As a Dragonlance fan I've never really been satisfied with the way dragons have been handled, mechanically, in any of the editions. Dragonlance fiction contains frequent allusions to the dragons great inherent magical power, that is "matched only by Krynn's greatest sorcerers". Indeed Verminaard's dragon Ember is shown not only to be a magic-user of considerable power, but to actually spend a significant amount of his time in humanoid form. The problem with Ember in 2nd Edition AD&D, however, is that he can only cast two 1st-level spells, as well as a single 2nd-level one, and as a red dragon polymorphing isn't one of his innate abilities. This hardly makes him seem like the awesome sorcerer who is able to spy on humans in humanoid form for his Queen of Darkness. *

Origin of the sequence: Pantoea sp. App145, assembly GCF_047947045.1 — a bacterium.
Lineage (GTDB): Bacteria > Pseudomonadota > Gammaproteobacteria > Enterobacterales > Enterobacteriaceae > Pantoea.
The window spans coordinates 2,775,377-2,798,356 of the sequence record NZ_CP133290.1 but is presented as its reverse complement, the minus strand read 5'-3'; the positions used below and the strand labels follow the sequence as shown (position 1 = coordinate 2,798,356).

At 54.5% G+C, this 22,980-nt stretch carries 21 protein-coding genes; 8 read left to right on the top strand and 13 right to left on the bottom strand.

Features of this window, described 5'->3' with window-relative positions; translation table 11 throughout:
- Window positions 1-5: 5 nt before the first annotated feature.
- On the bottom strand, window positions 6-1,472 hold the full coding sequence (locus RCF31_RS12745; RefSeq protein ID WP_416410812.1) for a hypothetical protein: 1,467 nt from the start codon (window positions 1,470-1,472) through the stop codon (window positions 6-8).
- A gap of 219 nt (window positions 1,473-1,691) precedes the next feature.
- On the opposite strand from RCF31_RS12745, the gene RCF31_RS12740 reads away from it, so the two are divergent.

In one of my Dragonlance campaigns (set roughly between the Legends and Second Generation era), I've used a Green Dragon that played a role that was quite similar to Ember's - a dragon who, while not a wyrm or great wyrm yet by any means, commanded significant magical power, and spied on the elves of Qualinesti for Takhisis. To boost his magical power I used the spell progression used for the Dragon-Mage kit from the Council of Wyrms boxed set: all of a sudden instead of a measly three 1st-level spells, my adult Green Dragon (who was supposed to become a significant villain in the campaign) had no less than three 1st-level, three 2nd-level, two 3rd-level, two 4th-level, two 5th-level, and one 6th-level spell at his command - truly a magic-user to be reckoned with. Dragons being extremely long lived, as well as highly three dimensional creatures, I feel it would make perfect sense that sometimes there is that one Green, Blue or Black that stands out when it comes to his command of magic, whether through raw talent, discipline, or ambition. In addition, I gave him the ability to polymorph three times a day, similar to the polymorphing ability used by metallic dragons - this particular power was a "gift" of sorts by Takhisis, a granted power not unlike what she'd bestow upon a high level priest: a particularly talented Green, a species of dragon known for their sneakiness and cunning, makes a valuable servant, and this particular power would turn him into a highly effective spy. A little boosted magical power, and the ability to spy on just about anyone, not only made my dragon much more formidable mechanically, but also helped me turn a "monster" into a "villain".